Sexting is the sending of a sexually revealing image of oneself or an explicit text using a phone, or other device that is connected to the internet. You will have heard about the celebrity photo leaks, most notably the recent Jennifer Lawrence leaks .
And last week we heard about SnapChat pictures being leaked.
This is my response to figures published today by the Rape Crisis Network. I refer in particular to the disturbing statistic that nearly 40% of sexual assaults of minors in Ireland are committed by under-18s. The Rape Crisis Network’s website is here if you want to view this and other reports.
What’s the deal with selfies? More often than not, selfies are taken and posted online by young girls and women, and worryingly, these young girls and women are in increasingly submissive and/or sexualised poses.
Thank you porn.
Here is a conversation I had with Chrissie Russell, a freelance journalist around this topic. The resulting published online newspaper article is here.Continue reading →
I am in fact a huge fan of the website, and as a sex educator with teens myself feel an alliance with people who are willing to offer fact based sex education in a country where we are still utterly lacking in good quality sex education for second level students.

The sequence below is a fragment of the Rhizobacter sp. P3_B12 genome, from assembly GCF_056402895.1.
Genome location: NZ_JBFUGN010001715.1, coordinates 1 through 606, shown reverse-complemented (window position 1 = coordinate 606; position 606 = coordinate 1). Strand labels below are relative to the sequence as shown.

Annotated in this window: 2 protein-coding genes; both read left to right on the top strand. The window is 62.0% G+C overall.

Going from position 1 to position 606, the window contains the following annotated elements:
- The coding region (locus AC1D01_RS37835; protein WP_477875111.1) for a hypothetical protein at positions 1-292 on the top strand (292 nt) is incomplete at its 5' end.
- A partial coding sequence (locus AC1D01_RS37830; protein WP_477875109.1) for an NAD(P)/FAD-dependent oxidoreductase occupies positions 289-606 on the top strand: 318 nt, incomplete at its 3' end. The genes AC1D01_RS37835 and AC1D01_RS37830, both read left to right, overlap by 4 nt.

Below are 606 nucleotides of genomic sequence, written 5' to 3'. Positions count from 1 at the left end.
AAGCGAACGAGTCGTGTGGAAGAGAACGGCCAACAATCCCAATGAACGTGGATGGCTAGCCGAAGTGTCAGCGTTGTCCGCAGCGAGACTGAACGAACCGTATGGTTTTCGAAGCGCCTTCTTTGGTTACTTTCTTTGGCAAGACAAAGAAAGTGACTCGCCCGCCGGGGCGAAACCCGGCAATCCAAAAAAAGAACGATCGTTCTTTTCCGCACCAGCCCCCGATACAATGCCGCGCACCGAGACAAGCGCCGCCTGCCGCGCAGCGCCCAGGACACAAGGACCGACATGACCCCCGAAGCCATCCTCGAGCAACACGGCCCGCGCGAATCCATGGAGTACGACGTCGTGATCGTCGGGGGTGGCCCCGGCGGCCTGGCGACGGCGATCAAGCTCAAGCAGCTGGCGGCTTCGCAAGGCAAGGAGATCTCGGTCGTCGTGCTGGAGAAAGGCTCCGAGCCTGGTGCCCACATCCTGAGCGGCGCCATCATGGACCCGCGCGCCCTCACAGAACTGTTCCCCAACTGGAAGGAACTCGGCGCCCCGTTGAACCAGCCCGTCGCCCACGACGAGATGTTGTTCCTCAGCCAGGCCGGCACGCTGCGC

Part of my job as a Counselling Psychologist and psychotherapist is to provide sex education to groups of teenagers. This morning, during a discussion of yesterday’s Irish Examiner story looking at the effects of teen exposure to pornography, I was asked by a 16 year old male student to explain the different kinds of rape.
This was published in the Irish Times and Irish Examiner and is my response to a discussion I heard on Today FM about a ‘glamour model’. This interview coincided with newly published figures on sexual assault in Ireland and I address the probable link between the glamour culture and objectification of women. Continue reading →
I wrote this during a time where there was much debate on the Age of Consent in Ireland. In this letter published in the Irish Times I was hoping to encourage people to really think about the pressure our young people experience, and to give them a voice. Continue reading →
I wrote this in The Irish Times in response to figures published 15 years ago (!! ) on rape in Ireland. I work with women and children who have been raped and sexually assaulted – it is something about which I feel very strongly. And as I read it today, the week of the Tuam babies revelations, International Women’s Day 2017, I find myself wondering if anything has really changed?